Do you know the name of the Pokémon anime’s main character? Congratulations! Here’s a thousand dollars!

Society seems to be pretty much in agreement that Jeopardy is the smart person’s game show. No spinning wheels, melodramatic spotlights or other gimmicks. Just questions in the form of answers and answers in the form of questions, with the whole thing presided over by Alex Trebek, the illustrated example in most people’s mental dictionaries’ entry for “intelligence.”

But Jeopardy’s recent attempt to throw players a curve ball had all the difficulty of slow-pitch softball, at least if you happen to be even a moderate fan of the Pokémon franchise.

While Jeopardy occasionally mixes pop-culture categories into its question mix, as far as we know this is the first time it’s focused on a singular anime/video game franchise, and it’s pretty clear the producers weren’t sure how well contestants, or viewers, would handle the “challenge.” The panel of players seemed plenty intimidated, only daring to venture into the Pokémon category after they’d exhausted every other question on the board, presumably having already answered difficult questions relating to science, history, and world events. As a matter of fact, the contestants put off the category for so long that they didn’t even have time to get to the $1,000 block.

The answers (questions) are in the video above, but the prompts were:
● $200: Pikachu, the most iconic Pokémon character, has shown up as a 50-foot balloon in this annual U.S. parade.
● $400: In the franchise’s 20th anniversary in 2016, this in-the-real-world version was released—“Gotta catch ‘em all!”
● $600: The process of a Pokémon turning into another is known as this, like plants and animals adapting and changing over long periods.
● $800: Like a person who prepares horses for racing, it’s someone who captures Pokémon and readies and directs them in battles.
● $1,000: This anime character picked Pikachu as his Pokémon in the TV show’s first episode and they soon became best friends.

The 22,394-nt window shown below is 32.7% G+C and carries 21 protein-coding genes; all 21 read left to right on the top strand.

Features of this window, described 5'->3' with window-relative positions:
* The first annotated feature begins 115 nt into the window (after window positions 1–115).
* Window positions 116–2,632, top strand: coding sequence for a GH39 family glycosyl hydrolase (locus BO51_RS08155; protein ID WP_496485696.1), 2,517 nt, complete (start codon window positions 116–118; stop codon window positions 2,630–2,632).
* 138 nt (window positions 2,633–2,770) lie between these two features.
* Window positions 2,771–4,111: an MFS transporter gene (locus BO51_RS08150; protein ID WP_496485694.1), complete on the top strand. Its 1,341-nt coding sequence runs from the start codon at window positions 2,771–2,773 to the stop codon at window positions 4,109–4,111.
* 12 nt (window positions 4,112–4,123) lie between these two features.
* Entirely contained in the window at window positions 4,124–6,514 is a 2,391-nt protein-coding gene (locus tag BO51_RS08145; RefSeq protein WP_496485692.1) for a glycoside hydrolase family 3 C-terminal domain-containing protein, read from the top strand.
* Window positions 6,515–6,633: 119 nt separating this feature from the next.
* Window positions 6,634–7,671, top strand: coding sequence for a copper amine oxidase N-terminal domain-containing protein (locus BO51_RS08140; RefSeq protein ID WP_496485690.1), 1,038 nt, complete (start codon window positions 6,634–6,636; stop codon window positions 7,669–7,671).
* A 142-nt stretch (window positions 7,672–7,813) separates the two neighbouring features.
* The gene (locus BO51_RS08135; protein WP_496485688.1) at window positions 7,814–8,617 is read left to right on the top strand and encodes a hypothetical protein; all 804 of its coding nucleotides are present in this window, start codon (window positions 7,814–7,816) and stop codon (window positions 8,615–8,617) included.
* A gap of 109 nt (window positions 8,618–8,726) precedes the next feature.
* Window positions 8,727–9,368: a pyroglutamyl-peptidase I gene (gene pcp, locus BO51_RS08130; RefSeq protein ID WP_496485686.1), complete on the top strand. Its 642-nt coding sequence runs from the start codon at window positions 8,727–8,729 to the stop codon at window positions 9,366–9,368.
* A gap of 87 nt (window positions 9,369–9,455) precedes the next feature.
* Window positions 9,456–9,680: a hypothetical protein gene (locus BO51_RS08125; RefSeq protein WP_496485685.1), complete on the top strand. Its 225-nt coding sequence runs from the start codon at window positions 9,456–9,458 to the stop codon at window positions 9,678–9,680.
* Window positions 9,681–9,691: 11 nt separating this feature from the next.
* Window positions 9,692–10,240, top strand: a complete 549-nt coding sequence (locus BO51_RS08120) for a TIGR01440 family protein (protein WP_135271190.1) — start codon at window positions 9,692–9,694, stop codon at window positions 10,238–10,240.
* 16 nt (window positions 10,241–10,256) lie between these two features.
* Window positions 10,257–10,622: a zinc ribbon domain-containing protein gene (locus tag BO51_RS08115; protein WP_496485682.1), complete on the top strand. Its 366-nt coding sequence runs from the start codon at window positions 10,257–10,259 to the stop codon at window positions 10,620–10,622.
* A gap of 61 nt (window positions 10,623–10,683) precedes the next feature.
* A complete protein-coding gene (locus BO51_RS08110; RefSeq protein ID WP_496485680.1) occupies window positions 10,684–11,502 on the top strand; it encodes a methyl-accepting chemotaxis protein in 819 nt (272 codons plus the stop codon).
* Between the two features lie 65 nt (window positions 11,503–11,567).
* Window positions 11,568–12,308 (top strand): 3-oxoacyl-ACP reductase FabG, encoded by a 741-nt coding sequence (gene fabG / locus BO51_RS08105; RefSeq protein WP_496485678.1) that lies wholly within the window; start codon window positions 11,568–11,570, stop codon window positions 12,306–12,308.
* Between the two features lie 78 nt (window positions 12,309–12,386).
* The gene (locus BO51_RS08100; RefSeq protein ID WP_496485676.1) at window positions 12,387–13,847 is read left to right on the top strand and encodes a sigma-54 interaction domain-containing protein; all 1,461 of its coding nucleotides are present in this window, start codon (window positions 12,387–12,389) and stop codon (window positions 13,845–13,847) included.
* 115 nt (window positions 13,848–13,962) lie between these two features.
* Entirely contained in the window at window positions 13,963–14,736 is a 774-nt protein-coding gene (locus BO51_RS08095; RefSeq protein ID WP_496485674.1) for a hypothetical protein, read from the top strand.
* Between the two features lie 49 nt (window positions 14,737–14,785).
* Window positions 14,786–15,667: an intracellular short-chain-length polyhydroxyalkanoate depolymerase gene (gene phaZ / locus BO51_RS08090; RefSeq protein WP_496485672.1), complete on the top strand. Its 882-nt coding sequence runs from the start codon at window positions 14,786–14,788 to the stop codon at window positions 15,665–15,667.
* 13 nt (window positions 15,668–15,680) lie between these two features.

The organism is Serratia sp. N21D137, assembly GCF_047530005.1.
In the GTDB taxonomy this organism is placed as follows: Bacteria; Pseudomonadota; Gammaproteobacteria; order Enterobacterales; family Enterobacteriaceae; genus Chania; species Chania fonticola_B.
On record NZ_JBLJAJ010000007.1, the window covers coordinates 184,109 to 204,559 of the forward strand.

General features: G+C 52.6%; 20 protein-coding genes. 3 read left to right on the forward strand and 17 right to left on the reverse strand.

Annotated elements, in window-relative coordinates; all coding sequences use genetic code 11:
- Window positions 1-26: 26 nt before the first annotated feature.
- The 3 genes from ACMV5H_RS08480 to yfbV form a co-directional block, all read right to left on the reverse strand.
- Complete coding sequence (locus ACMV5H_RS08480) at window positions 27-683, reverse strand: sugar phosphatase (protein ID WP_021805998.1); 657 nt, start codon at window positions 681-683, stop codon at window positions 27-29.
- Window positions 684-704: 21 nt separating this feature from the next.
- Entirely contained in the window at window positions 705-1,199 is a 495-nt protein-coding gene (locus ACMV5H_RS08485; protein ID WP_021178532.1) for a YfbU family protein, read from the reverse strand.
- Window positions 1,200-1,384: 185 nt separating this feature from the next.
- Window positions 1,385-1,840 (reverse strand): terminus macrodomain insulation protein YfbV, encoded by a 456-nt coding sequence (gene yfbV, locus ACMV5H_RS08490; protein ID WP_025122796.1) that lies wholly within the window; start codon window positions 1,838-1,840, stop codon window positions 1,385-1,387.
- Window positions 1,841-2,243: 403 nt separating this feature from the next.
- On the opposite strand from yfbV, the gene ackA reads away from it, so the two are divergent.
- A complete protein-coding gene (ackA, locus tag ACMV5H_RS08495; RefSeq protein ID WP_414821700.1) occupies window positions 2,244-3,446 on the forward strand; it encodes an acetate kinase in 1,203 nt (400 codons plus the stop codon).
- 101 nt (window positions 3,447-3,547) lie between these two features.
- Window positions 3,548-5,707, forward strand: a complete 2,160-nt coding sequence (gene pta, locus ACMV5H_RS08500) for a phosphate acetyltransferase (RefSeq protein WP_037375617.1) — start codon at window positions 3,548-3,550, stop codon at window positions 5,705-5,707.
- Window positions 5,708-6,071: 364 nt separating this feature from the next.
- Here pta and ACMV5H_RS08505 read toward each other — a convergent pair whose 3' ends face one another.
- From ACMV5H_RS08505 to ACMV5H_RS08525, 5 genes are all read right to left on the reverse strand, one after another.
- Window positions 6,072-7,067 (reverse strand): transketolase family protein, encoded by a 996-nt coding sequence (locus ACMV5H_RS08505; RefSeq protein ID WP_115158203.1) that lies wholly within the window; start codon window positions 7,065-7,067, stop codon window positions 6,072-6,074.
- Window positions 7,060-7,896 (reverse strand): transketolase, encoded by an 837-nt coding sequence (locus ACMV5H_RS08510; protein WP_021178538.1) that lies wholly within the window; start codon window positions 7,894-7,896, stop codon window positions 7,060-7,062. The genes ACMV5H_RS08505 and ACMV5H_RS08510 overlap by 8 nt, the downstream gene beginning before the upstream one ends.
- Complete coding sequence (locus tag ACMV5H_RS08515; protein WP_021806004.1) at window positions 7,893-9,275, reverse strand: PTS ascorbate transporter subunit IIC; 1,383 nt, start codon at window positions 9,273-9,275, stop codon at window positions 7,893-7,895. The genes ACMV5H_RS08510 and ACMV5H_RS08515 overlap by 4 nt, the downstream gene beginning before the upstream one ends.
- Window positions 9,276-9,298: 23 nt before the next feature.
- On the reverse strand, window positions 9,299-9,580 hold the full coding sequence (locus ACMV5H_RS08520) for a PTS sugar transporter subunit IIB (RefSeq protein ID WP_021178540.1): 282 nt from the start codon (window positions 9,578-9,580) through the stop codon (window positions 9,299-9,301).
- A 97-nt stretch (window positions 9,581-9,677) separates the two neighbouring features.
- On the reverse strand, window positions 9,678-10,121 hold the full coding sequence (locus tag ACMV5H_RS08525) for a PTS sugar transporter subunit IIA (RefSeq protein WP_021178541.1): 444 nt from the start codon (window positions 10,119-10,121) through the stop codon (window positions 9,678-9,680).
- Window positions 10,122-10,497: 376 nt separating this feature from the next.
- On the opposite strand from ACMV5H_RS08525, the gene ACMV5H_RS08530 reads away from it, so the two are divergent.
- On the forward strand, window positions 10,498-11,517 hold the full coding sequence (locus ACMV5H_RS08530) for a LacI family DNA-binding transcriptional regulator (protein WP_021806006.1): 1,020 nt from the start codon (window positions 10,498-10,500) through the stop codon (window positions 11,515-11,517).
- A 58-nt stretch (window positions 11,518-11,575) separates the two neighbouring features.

Not exactly a grueling gauntlet of Poké-facts, is it? The $400 and $600 prompts are as much about grade-school-level English vocabulary as they are Pokémon, and the $200 one is an extremely easy guess too, considering there’s exactly one noteworthy annual parade in the U.S. that features giant balloons. Factor in that the $400 prompt is related to a global social phenomena, and really the only one that requires any direct Pokémon knowledge is the $1,000 capper, which requires you to have maybe watched the first few minutes of the first episode of the anime (or, really a few minutes of any episode of the anime).

For their part, the contestants had no trouble once they were left with no choice but to brave the category, answering with aplomb even as some of them, and Trebek, referred to the series as “Pokey-mon.”

In all fairness, Jeopardy is first and foremost a mainstream quiz show, not an otaku trivia arena, you really can’t blame the producers for erring on the side of caution in not wanting to completely stump the in-studio contestants and baffle those playing along at home. The recognition is also a feather in the cap for Pokémon all the same, though now that Jeopardy has gotten the basic questions out of the way, maybe if the category makes a repeat appearance in the future they can ask slightly trickier questions like “This Pokémon is the only one regularly cooked and eaten in the city of Yokohama,” or “A life-size version of this Pokémon greets visitors at the only Pokémon Center that sells the limited-edition graffiti Pikachu.”

Source: YouTube/Jeopardy! via Kotaku
Top image: YouTube/Jeopardy!
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